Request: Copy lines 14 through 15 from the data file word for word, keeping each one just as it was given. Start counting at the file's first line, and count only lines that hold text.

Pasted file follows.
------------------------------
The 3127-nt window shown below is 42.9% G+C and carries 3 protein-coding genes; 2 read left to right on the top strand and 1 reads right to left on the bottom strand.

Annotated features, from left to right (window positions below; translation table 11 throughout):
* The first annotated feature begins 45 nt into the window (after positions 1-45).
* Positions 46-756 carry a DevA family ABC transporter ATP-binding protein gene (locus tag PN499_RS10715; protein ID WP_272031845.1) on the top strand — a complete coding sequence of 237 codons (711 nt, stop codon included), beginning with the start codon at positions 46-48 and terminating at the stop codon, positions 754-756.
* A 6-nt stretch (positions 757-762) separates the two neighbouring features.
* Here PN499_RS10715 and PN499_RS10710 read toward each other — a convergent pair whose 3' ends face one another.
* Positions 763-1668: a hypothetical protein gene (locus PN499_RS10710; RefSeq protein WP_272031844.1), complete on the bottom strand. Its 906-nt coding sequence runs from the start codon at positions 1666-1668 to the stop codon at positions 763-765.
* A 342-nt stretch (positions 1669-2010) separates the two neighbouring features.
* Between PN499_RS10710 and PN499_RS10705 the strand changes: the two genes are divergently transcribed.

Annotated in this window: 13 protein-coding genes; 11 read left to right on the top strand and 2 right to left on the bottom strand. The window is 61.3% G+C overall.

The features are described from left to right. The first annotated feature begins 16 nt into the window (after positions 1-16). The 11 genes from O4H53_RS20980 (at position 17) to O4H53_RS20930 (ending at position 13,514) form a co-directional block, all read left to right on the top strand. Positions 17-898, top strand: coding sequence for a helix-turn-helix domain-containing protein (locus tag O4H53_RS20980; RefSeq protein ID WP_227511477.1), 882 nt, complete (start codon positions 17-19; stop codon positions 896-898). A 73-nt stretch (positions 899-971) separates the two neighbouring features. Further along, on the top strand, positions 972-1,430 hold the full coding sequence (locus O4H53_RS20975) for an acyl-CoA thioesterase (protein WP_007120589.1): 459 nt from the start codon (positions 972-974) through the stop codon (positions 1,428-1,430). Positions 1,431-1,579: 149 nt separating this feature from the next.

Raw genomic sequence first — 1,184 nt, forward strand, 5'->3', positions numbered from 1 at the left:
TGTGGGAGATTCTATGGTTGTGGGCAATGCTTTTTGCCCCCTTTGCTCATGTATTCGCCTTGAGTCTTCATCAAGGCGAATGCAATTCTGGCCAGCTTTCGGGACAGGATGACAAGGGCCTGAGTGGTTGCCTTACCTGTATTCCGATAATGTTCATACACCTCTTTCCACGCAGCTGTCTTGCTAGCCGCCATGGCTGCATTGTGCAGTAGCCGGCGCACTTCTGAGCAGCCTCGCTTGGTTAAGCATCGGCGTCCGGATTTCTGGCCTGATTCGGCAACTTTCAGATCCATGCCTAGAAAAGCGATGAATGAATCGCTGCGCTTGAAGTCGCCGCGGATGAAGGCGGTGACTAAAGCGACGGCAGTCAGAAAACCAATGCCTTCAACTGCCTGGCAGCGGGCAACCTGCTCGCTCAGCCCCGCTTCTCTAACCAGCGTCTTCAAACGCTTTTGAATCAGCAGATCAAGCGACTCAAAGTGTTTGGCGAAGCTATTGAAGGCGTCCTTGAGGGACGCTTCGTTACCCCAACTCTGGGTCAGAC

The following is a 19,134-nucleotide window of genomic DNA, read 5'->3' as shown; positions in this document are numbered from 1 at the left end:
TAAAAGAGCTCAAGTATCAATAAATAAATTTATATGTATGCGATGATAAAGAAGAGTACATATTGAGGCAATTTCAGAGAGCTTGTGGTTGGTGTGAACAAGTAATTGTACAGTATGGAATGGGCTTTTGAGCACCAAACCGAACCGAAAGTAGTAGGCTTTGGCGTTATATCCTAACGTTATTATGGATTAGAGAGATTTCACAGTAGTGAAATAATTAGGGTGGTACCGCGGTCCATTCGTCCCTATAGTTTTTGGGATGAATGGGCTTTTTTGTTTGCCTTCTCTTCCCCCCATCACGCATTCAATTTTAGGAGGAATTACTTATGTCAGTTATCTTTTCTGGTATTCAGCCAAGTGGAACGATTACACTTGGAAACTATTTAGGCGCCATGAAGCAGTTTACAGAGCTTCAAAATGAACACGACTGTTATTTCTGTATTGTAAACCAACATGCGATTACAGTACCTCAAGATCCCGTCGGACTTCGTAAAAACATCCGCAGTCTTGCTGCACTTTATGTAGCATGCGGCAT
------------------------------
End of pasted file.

The following is a 19,134-nucleotide window of genomic DNA, read 5'->3' as shown; positions in this document are numbered from 1 at the left end:
TAAAAGAGCTCAAGTATCAATAAATAAATTTATATGTATGCGATGATAAAGAAGAGTACATATTGAGGCAATTTCAGAGAGCTTGTGGTTGGTGTGAACAAGTAATTGTACAGTATGGAATGGGCTTTTGAGCACCAAACCGAACCGAAAGTAGTAGGCTTTGGCGTTATATCCTAACGTTATTATGGATTAGAGAGATTTCACAGTAGTGAAATAATTAGGGTGGTACCGCGGTCCATTCGTCCCTATAGTTTTTGGGATGAATGGGCTTTTTTGTTTGCCTTCTCTTCCCCCCATCACGCATTCAATTTTAGGAGGAATTACTTATGTCAGTTATCTTTTCTGGTATTCAGCCAAGTGGAACGATTACACTTGGAAACTATTTAGGCGCCATGAAGCAGTTTACAGAGCTTCAAAATGAACACGACTGTTATTTCTGTATTGTAAACCAACATGCGATTACAGTACCTCAAGATCCCGTCGGACTTCGTAAAAACATCCGCAGTCTTGCTGCACTTTATGTAGCATGCGGCAT